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Re: Subversion tagging

From: Byron Brummer <byron.brummer_at_livenation.com>
Date: 2007-01-23 02:16:10 CET

Daniel Noll wrote:
> Byron Brummer wrote:
>>> *Usually* one would do this by fixing the one file on the branch,
>>> rather than using the trunk for such things.
>>
>> Create a branch, make one fix.
>> Create another branch, make a different fix.
>> Create another branch, make yet another fix.
>>
>> Is this the pattern you're advocating?
>
> Nope:
> Create a branch, i.e. this version is now "stable."
> make a fix on the branch, sync to server.
> make a fix on the branch, sync to server.
> ...

        To show the complete reality this must be changed to:

        Create a branch, i.e. this version is now "stable."
        make a fix on the branch.
        push fix to qa
        make another fix on the branch (first still in qa...)
        first fix failed qa, but doesn't break anything else
        push second fix to qa.
        second fix passes qa...but first didn't...now what?
        pull first fix from qa
        run full regression on qa which now only has the second fix.

        Your model makes the assumption that anything checked in by
        a developer automatically "works" and thus anything else
        can be piled on top and keep going forward. In the real
        world even if the change *does* work *exactly* as everyone
        intended, there are a ton of other reasons it may need to
        get pulled back. The design team didn't like out it looked
        when they finally saw it, the legal department has an issue
        with it, some contract that was in the works failed to go
        through and it legally *can't* be put in production yet (or
        maybe ever, but ya don't know). Etc, etc.

        In short, the real world is not serialized nor predictable
        enough to create perfect branching. The real world needs
        to be much more dynamic and pragmatic. Take the above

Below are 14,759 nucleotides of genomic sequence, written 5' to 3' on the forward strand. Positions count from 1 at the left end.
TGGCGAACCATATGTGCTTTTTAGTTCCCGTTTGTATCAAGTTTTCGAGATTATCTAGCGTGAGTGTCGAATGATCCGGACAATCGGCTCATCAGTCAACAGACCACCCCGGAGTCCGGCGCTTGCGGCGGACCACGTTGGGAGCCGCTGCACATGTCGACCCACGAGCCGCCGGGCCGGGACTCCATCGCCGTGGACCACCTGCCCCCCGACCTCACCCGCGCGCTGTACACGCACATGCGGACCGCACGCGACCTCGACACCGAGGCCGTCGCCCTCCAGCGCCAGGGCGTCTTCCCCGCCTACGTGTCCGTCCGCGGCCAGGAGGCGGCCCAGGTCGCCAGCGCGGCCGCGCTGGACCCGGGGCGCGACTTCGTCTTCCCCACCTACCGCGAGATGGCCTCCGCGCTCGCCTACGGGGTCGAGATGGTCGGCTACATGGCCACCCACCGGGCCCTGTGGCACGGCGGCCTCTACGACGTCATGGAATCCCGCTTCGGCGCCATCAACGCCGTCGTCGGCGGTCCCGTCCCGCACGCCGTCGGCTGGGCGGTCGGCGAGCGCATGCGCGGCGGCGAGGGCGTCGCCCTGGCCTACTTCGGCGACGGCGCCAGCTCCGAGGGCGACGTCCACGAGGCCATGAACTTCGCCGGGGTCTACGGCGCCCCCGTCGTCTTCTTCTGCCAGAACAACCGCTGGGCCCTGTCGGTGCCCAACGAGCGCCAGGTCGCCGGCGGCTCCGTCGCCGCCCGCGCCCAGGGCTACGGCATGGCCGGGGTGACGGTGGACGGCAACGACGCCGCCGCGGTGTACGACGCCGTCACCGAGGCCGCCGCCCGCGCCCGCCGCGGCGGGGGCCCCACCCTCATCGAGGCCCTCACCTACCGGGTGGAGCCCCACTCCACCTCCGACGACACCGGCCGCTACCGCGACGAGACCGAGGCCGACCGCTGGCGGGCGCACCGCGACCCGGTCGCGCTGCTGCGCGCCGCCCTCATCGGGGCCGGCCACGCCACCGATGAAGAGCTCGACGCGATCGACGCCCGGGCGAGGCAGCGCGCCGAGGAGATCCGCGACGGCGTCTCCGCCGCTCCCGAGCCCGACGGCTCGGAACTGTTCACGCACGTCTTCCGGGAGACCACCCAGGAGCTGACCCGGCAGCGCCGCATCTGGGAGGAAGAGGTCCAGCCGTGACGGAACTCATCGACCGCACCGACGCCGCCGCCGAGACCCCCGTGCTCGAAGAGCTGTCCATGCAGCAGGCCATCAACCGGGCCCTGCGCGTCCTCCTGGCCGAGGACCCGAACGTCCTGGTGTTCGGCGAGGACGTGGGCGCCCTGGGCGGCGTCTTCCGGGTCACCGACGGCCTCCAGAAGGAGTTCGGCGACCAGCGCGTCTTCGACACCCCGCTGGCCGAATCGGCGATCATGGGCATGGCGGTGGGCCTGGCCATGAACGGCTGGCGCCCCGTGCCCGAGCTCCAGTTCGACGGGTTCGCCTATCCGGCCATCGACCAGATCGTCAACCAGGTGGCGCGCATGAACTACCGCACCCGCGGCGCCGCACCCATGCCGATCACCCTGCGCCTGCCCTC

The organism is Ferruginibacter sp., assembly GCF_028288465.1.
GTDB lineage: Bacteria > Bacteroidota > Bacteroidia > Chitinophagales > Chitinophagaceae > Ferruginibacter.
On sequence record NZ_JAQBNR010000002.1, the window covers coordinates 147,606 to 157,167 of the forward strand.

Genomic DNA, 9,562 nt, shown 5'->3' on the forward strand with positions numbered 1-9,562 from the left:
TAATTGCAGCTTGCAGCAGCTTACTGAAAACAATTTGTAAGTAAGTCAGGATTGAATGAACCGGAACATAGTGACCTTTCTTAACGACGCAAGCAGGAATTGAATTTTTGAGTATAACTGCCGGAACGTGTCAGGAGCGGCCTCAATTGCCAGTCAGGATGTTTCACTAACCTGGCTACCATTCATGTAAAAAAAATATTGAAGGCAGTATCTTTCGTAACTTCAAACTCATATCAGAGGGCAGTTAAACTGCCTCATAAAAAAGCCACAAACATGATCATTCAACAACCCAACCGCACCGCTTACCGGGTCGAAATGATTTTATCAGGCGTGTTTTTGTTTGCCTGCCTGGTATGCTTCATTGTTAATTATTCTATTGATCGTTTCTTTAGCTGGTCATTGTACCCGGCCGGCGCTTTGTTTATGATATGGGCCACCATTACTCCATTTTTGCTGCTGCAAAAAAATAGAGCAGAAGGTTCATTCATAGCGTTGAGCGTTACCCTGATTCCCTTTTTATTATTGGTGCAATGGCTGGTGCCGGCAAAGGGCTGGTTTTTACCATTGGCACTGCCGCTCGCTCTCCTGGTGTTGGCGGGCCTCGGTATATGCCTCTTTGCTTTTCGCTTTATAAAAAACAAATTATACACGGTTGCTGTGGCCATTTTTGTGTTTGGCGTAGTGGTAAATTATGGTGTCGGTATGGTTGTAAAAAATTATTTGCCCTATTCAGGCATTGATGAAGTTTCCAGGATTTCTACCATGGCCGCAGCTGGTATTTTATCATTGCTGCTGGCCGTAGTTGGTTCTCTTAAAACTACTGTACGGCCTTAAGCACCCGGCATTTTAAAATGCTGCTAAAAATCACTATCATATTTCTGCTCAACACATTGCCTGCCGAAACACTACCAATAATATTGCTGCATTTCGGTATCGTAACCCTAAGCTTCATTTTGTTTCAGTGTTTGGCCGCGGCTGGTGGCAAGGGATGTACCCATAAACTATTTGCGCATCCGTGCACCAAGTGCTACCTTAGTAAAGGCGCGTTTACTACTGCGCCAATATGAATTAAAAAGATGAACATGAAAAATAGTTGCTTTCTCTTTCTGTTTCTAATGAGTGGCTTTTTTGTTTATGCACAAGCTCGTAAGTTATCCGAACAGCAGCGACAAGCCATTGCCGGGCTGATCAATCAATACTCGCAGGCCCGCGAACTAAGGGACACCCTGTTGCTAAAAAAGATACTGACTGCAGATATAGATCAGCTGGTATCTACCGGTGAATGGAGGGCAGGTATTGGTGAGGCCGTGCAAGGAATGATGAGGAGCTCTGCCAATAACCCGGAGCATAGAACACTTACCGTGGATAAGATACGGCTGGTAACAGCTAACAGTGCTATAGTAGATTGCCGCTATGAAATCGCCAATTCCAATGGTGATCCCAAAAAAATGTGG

situation and add *hundreds* of issues being fixed at once
        and your serialized model breaks down as it implies that
        anything that didn't pass qa is a blocker for going forward
        on any other fix. It implies only one person can fix anything
        at once. Fine if you're the only dev, not so fine if you're
        one of dozens on the project.

> In the meantime new feature development is happening on the trunk, which
> by definition is not guaranteed to work as a whole, not even per file. ;-)
>
> This may not be as nice if you want to check out "version with bugfixes
> A and B but not C", but it's good for this sort of small-fix scenario.
> If you did for some strange reason end up wanting a strange combination
> of bugfixes you could probably do that by asking for a specific revision.

        Ding Ding Ding! Exactly. That's called a mixed revision in SVN
        speak and it's intentionally supported for just this reason.

> I fail to see why you make this assumption about my development cycles
> when I haven't even mentioned the kind of work I do.

        Because you're advocating processes that imply significantly larger
        overhead then is acceptable to many situations. Thus one must
        conclude you aren't being faced with such situations. And really,
        that's fine; We all have our own unique needs.

        What I have a problem with is your assumption that what works for
        your environment will work for mine, your implied assumption that
        life over here couldn't possibly be as dynamic and large as it is.

> In case you actually care, my work is around 90% web application and 10%
> common code. For the web applications I generally keep two active
> branches - stable and the trunk. The stable one I manage as previously
> discussed -- make a change, commit it, sync it to the server. It has
> worked for some time now, actually...

        What's the size of these apps? How many developers? How many
        business users driving the process each with their own priorities?
        What industry? Out many outside contracts (not contractors, but
        rather company partner obligations)? I'm getting the idea that
        we've got very different prospectives of scale on the subject.

        But really, what does it matter? The real idea is to have options
        which allows each user to use the tools in the way that best gets
        *their* job done.

-Byron

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Received on Tue Jan 23 02:17:14 2007

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